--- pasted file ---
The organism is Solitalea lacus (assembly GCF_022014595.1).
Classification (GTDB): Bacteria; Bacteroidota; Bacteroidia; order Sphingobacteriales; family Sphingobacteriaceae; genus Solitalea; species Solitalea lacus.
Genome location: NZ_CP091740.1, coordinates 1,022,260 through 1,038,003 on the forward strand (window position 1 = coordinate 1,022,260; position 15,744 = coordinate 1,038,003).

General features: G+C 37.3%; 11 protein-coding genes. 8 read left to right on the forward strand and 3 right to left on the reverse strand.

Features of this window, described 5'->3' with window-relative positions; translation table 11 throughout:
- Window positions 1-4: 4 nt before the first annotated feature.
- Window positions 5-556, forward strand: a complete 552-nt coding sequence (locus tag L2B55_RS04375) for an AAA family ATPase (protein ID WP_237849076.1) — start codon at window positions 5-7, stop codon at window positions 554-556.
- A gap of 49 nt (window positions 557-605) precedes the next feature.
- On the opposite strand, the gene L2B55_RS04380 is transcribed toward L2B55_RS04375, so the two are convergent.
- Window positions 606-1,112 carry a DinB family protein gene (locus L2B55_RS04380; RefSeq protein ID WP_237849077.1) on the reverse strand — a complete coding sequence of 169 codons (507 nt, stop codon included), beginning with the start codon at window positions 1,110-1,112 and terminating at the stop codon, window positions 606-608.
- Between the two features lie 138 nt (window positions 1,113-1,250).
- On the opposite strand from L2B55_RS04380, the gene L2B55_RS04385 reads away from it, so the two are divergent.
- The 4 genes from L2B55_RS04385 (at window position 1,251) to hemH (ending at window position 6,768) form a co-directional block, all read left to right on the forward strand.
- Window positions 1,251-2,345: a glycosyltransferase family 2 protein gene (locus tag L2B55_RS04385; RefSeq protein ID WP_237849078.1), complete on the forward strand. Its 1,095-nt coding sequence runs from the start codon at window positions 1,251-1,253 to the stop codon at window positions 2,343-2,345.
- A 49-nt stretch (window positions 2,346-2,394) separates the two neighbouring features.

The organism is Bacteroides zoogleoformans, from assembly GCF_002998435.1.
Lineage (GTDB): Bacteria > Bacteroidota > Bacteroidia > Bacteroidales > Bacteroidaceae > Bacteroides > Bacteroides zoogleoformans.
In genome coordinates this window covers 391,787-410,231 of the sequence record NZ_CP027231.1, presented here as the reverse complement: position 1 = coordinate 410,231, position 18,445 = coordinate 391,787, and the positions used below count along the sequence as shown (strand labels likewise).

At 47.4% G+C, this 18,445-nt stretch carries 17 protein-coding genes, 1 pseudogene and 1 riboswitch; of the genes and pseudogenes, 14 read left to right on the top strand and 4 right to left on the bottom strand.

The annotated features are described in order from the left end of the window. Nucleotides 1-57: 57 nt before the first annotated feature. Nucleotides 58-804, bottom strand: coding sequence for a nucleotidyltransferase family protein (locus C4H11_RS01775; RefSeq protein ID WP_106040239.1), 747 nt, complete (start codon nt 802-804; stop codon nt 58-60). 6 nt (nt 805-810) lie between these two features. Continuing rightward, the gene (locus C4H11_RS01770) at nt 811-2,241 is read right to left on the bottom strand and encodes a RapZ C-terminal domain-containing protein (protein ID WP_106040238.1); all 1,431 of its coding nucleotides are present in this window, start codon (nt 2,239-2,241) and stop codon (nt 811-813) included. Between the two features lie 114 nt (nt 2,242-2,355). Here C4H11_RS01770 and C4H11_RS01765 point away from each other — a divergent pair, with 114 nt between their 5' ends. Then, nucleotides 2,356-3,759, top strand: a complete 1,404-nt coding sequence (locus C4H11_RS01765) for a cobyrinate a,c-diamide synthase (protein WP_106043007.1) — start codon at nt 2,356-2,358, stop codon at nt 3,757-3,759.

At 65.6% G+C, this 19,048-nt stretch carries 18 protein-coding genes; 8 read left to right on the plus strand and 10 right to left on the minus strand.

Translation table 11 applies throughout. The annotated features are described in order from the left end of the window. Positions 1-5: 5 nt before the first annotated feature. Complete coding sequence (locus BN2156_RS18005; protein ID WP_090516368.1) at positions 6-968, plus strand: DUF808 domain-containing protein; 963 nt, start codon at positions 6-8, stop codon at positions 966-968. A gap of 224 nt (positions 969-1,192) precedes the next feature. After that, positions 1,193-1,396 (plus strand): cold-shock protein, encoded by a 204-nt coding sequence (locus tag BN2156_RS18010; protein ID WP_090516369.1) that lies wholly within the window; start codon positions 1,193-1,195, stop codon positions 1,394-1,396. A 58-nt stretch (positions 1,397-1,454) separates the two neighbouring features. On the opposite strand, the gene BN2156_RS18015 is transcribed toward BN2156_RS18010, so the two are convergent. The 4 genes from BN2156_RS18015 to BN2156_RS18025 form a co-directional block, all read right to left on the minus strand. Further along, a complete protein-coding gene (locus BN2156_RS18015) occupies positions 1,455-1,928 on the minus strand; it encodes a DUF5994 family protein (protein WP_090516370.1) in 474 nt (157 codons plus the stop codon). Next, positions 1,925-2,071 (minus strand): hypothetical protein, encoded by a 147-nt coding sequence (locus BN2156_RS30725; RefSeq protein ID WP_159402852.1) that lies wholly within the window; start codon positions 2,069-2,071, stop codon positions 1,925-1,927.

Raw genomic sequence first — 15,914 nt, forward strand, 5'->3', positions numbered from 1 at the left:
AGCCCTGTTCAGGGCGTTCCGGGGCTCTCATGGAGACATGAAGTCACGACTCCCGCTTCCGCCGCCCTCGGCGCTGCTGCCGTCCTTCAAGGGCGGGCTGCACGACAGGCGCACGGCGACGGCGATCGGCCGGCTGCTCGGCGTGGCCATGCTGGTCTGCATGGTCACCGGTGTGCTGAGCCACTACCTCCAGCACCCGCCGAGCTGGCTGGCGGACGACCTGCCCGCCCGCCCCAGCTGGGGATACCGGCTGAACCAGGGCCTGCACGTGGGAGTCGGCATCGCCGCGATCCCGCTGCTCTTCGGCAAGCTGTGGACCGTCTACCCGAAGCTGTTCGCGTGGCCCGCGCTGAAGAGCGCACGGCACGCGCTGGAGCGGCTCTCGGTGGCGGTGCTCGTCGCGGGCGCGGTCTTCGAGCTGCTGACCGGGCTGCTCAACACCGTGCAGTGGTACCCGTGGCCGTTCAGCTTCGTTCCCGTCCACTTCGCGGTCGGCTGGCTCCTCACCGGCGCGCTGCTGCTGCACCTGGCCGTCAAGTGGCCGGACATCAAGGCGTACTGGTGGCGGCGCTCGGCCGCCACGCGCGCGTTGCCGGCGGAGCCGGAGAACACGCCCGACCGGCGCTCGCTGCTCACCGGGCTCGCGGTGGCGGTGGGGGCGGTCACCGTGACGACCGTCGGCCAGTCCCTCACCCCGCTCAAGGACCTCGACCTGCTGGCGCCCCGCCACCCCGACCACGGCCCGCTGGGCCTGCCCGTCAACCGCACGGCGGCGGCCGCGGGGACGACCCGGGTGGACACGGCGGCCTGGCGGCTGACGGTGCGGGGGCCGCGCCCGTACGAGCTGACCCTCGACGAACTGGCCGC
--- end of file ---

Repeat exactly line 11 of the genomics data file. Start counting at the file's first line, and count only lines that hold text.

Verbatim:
- Between the two features lie 138 nt (window positions 1,113-1,250).